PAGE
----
But Google still rules. Using a hyperdoc, I can direct my students to nuggets of information – either videos or websites or even one of those web based programs – while keeping them and their ideas all on one document.
For example, here is a hyperdoc I created about petroleum.
Meant to take one class period, it leads students to a tour around an oil rig, a video explanation of how a derrick works, and finally another video with a general overview of oil refining. Guided questions lead the way, pointing out the important informatoin while discouraging skipping through just to find answers.
To create a hyperdoc, here are some simple steps to follow.
Select resources that are age appropriate and contain the content you want students to engage with.
On your Google doc, create a table.
The first column is where you will introduce the resources. For example “This video will explain atomic structure” or “Follow this link to read about the life cycle of frogs.”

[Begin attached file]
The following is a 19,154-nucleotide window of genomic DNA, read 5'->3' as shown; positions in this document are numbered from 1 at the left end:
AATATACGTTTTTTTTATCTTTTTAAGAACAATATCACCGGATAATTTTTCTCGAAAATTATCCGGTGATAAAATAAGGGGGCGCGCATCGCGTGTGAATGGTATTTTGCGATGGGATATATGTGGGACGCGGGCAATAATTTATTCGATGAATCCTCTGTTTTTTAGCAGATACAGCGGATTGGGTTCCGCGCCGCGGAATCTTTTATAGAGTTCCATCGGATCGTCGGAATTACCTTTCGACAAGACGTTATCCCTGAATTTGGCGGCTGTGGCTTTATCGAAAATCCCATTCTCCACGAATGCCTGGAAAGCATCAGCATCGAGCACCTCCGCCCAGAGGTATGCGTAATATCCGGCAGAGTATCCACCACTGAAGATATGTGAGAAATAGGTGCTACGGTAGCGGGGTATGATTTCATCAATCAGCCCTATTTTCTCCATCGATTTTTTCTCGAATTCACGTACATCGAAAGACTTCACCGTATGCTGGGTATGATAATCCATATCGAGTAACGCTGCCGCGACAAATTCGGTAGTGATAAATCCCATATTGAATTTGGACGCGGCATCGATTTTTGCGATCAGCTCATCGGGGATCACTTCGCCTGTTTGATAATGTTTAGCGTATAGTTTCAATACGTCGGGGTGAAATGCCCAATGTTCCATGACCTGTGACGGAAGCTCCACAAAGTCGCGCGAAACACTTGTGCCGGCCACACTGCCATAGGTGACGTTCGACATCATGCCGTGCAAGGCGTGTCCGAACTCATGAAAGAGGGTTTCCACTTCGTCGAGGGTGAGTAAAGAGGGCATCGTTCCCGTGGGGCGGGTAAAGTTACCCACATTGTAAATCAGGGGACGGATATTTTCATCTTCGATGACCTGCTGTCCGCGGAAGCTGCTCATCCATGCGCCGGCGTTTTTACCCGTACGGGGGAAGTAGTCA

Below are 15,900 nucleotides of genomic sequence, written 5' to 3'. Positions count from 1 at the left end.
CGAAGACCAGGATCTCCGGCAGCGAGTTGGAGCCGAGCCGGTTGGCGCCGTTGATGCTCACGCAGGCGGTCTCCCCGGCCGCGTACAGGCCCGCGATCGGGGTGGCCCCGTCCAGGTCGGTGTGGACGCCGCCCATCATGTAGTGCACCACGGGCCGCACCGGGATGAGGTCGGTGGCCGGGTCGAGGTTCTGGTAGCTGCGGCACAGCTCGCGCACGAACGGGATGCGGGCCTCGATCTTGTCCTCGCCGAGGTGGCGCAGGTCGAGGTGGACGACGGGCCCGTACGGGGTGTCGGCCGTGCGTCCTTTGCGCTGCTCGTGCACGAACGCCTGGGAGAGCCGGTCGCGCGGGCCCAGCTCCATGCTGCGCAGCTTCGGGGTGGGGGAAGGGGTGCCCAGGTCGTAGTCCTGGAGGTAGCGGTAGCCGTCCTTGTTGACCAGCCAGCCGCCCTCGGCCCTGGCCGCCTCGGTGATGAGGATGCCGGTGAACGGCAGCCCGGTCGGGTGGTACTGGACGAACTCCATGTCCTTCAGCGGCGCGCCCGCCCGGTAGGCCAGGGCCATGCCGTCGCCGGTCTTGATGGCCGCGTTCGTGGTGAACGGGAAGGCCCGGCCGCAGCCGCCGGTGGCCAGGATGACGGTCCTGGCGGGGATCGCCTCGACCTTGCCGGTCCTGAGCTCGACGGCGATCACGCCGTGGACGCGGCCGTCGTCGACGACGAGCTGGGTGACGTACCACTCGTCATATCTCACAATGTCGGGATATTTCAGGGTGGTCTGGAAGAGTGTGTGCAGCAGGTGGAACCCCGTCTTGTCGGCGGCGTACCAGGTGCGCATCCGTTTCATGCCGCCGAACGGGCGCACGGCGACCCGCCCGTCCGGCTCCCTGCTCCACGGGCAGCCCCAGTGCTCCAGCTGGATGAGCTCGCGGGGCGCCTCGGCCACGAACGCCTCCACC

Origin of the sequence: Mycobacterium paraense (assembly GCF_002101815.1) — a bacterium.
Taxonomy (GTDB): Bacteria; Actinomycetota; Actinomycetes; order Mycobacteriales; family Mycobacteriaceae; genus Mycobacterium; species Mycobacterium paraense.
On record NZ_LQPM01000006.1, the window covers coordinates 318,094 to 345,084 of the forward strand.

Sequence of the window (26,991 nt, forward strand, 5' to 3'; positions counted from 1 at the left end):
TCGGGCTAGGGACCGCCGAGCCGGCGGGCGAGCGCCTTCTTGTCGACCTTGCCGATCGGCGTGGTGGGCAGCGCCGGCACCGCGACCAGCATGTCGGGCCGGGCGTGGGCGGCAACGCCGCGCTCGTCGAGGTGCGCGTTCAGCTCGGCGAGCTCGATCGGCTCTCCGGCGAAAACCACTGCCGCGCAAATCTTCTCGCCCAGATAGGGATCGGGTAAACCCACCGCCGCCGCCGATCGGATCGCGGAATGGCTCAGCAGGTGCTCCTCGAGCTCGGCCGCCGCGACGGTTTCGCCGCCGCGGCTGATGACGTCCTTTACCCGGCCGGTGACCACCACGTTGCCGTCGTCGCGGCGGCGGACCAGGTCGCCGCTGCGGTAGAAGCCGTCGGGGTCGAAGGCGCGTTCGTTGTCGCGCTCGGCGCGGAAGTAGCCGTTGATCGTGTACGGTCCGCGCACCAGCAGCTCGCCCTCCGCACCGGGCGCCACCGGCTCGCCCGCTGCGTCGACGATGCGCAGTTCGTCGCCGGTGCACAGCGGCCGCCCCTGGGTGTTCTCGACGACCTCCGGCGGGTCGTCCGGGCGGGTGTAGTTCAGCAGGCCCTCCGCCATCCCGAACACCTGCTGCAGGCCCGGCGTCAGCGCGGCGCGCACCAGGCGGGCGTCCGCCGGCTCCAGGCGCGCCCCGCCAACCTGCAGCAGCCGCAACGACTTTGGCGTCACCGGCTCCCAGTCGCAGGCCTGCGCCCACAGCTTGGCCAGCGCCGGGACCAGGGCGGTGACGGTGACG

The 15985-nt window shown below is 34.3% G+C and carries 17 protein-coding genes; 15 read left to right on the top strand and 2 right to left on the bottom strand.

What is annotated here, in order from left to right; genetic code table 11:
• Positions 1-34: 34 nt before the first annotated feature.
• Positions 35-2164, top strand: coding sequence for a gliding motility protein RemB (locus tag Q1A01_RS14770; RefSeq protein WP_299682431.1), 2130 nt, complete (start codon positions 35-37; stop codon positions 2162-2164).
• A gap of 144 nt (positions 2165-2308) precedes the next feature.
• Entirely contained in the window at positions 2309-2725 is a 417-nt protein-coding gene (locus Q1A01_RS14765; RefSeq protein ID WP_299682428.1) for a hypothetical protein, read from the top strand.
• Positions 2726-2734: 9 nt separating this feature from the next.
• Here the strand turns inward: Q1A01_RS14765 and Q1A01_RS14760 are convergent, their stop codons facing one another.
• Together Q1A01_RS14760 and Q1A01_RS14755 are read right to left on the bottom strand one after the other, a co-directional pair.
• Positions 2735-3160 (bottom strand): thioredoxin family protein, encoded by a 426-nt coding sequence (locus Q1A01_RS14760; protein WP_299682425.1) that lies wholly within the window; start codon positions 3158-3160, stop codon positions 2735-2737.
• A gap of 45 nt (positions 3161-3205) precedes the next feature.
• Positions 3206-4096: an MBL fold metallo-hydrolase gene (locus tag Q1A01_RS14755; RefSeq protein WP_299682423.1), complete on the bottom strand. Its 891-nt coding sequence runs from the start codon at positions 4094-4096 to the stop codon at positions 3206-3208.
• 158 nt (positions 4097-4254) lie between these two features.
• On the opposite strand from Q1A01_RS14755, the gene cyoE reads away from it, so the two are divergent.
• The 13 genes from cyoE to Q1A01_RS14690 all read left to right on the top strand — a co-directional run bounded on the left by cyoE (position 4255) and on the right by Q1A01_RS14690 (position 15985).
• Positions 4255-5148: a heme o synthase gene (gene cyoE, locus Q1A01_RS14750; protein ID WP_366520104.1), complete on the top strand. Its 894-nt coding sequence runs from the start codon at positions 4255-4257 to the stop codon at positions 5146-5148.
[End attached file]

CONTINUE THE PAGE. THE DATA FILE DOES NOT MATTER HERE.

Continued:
The second column is where you will ask guided questions to lead students to the important information in the resource.
In the third column, students will write their answers. It’s easiest for students to follow instructions if you color code the answers. In the example above on Petroleum, I set the page color to gray and instructed students to fill in all of the white boxes. In the example below, students were to fill in all of the yellow boxes.
Merge the boxes in the first column so that the resource is spread over all of the questions associated with it.
Share on Google Classroom with the option to create a copy for each student.
Here is another example of a hyperdoc on solar power.